“I was always met with the reaction: ‘Well, that’s pretty good, Mr Carlsen, but ‘Hunger’ was better.'”
“I WAS ALWAYS MET WITH THE REACTION: ‘WELL, THAT’S PRETTY GOOD, MR CARLSEN, BUT ‘HUNGER’ WAS BETTER.'” – HENNING CARLSEN
This statement typifies Henning Carlsen’s humorous, down-to-earth clarity. But behind his mild manners lay analytical and emotional acuity, an iron fist in a velvet glove.
Carlsen’s Anti-Heroes: Loners and Outsiders
For half a century Henning Carlsen was a lone wolf in Danish cinema, and it’s hardly surprising that his preferred protagonists were loners and outsiders, as well. Male misfits tending to clash with the uncomprehending world around them, they are proud, hypersensitive and often have a, mildly speaking, problematic relationship to women.
Carlsen directed his first feature film in the 1960s, his most productive decade. I think it takes personal experience of the production climate of the time, its countless restrictions of tacky folksiness, to fully appreciate how adventurously and courageously Carlsen swam against the stream, making personal films on his own terms.
He, among all Danish directors, became the adventurer, an energetic daredevil bursting with social engagement and an appetite for foreign scenery and near-suicidal challenges.
Going to Sea
Carlsen shot his first feature, “Dilemma” (1962), illegally, in apartheid-torn South Africa, a feat of rare audacity.
His masterwork, “Hunger” (1966), was made in Oslo as a Danish-Swedish-Norwegian co-production – an inter-Scandinavian coup at the time.
He went to Rio de Janeiro to interpret the Danish writer Jens August Schade’s erotic fantasies in “People Meet and Sweet Music Fills the Heart” (1967). And in every sense of the word, he went to sea in his lavish Aksel Sandemose-adaptation, “We Are All Demons” (1969), another Danish-Swedish-Norwegian coproduction.
He opened the Cannes Festival with the French-language “A Happy Divorce” (1975), a Danish-French co-production shot in France with a cast including several local stars. The Gallic partnership was renewed in his Gauguin biopic “The Wolf at the Door” (1986), which had a screenplay by Jean-Claude Carrière and featured Donald Sutherland and “The Killing” star Sofie Gråbøl who made her debut in the film.
Even when he was well into his eighties, Carlsen didn’t stay quietly at home tending his garden but went off to Mexico to shoot his adaptation of Gabriel García Márquez’s “Memories of My Melancholy Whores” (2012). While infuriating feminists in Denmark and abroad, the film could well be seen as a daringly independent-minded, imaginative window into old age, sexuality and death.
Carlsen accomplished all of this without ever being a house director at any of the big, cash-strong production companies: he always stuck out his own neck serving as his own producer and, despite extended production lulls in recent years, he successfully navigated a long career in cinema – a miracle, really, considering that so many of his films rarely won outright raves and were anything but box-office hits.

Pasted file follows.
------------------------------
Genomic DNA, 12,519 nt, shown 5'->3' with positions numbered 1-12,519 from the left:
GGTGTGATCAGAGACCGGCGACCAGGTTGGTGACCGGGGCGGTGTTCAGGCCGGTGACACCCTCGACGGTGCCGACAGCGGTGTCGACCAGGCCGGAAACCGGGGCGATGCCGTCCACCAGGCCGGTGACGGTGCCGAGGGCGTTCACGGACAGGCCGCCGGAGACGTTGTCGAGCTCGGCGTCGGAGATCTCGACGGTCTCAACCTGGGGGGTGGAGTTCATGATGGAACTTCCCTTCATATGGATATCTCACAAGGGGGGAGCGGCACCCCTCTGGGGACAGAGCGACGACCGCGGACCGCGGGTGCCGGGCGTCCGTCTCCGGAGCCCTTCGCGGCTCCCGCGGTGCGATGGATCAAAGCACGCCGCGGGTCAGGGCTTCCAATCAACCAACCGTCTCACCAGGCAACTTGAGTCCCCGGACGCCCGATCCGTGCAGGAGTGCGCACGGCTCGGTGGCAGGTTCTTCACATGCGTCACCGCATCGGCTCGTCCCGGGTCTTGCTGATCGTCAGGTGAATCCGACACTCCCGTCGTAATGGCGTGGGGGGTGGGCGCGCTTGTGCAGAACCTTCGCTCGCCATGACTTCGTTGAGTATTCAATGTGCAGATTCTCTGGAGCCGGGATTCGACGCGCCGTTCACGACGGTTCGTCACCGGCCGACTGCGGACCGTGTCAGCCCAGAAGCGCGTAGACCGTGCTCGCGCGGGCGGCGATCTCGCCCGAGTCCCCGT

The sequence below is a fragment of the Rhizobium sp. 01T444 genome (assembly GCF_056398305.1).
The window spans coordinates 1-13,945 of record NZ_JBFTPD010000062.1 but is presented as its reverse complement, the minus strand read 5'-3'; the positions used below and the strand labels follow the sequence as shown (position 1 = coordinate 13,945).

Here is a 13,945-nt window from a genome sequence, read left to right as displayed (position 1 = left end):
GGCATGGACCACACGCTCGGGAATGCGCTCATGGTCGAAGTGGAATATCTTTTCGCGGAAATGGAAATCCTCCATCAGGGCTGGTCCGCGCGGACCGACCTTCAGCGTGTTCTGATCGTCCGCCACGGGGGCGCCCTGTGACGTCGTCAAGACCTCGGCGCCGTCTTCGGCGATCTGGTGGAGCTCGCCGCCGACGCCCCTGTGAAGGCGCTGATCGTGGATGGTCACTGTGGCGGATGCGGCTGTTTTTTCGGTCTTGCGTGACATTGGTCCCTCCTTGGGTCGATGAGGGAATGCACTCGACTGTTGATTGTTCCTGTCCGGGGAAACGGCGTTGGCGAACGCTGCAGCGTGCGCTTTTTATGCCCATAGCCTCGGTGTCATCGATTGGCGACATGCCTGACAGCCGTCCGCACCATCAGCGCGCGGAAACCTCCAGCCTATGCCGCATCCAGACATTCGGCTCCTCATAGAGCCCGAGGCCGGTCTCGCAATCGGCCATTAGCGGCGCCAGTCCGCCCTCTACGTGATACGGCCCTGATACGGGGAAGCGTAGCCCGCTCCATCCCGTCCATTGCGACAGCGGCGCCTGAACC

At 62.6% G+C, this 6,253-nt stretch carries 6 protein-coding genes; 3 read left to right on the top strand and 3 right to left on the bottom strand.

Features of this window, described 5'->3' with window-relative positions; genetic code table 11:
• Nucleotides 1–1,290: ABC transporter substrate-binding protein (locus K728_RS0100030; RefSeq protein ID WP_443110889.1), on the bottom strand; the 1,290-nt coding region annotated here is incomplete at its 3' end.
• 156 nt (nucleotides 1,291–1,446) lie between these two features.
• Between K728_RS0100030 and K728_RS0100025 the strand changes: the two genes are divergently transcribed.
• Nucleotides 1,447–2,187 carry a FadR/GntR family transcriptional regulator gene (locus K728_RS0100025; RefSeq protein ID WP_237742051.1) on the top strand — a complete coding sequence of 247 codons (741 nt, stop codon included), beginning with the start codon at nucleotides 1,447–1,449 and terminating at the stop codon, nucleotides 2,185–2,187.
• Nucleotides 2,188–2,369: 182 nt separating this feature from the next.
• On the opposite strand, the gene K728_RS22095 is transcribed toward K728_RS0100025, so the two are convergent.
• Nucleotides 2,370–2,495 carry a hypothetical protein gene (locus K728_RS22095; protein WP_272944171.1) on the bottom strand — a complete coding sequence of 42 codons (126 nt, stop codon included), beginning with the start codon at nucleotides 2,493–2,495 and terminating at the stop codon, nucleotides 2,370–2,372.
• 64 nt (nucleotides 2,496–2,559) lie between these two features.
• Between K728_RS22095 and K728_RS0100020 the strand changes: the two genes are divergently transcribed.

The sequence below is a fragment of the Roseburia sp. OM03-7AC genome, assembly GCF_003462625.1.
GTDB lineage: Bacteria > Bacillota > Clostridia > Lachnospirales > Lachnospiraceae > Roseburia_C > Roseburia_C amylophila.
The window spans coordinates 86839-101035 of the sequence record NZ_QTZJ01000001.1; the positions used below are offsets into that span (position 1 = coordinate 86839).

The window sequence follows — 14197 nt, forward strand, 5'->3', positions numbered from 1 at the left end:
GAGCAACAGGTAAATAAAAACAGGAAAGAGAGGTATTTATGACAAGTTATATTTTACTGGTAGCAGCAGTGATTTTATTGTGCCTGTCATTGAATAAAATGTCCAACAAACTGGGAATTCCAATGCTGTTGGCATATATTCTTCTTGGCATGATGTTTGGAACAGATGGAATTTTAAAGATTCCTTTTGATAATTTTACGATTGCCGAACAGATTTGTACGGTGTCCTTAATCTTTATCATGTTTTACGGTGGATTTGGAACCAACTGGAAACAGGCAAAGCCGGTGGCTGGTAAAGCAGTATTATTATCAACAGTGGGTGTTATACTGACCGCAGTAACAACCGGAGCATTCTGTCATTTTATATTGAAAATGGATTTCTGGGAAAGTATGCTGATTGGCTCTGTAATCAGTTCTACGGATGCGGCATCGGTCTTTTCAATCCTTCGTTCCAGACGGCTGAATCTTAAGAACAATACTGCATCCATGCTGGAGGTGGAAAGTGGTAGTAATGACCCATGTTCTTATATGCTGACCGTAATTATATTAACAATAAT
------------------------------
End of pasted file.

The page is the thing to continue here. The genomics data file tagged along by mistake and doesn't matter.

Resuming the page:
Hunger: When Everything Came Together
Everything clicked when Carlsen made his masterwork, “Hunger.”
After his original choice for the lead, Per Myrberg, cancelled, Per Oscarsson stepped into the role of a lifetime as proud, awkward Pontus wearing his nerves on his sleeve. Working with cinematographer Henning Kristiansen at the top of his game, Carlsen painted a visionary, black-and-white nightmare of a soul-crushing city, Knut Hamsun’s Christiania.
The American critic Pauline Kael, hardly given to praise, wrote: “An intense and remarkable movie – a classic of the starving-young-artist genre.” That Carlsen returned to Hamsun only after 29 years had passed, in his successful adaptation of “Two Green Feathers” (1995), speaks volumes about his disinclination to repeat himself and play it safe.
In a Jocular Vein
Carlsen’s trademark loners – their creator’s kindred spirits, presumably – live in a state of constant contention with the world around them, but most of all with themselves, giving many of his films a claustrophobic, even static, tinge.
But Carlsen also had a more jocular, pitch-perfect Danish side. It is especially evident in his collaborations with popular Danish writer Benny Andersen, in a success like the bitter-sweet comedy “Oh, To Be on the Bandwagon!” (1972), and in his pioneering documentaries of everyday life, such as 1961’s “Old People” – two well-rounded films in an oeuvre that always aimed high, even if the individual works didn’t always reach the desired altitude.
An Exemplary Film Career
Henning Carlsen may have been a lone wolf, but in many ways he was anexemplary director on the Danish film scene. He kept blazing new trails, starting the Nordic co-productions of the 1960s, co-founding the European Film College and, as long-time manager, making the Copenhagen Dagmar cinema a centre of arthouse film.
More than anything, Carlsen proved that it’s possible, against all odds, to sustain an artistically rich and fruitful career over five decades by stubbornly holding on to his own projects and fighting like a lion to see them through.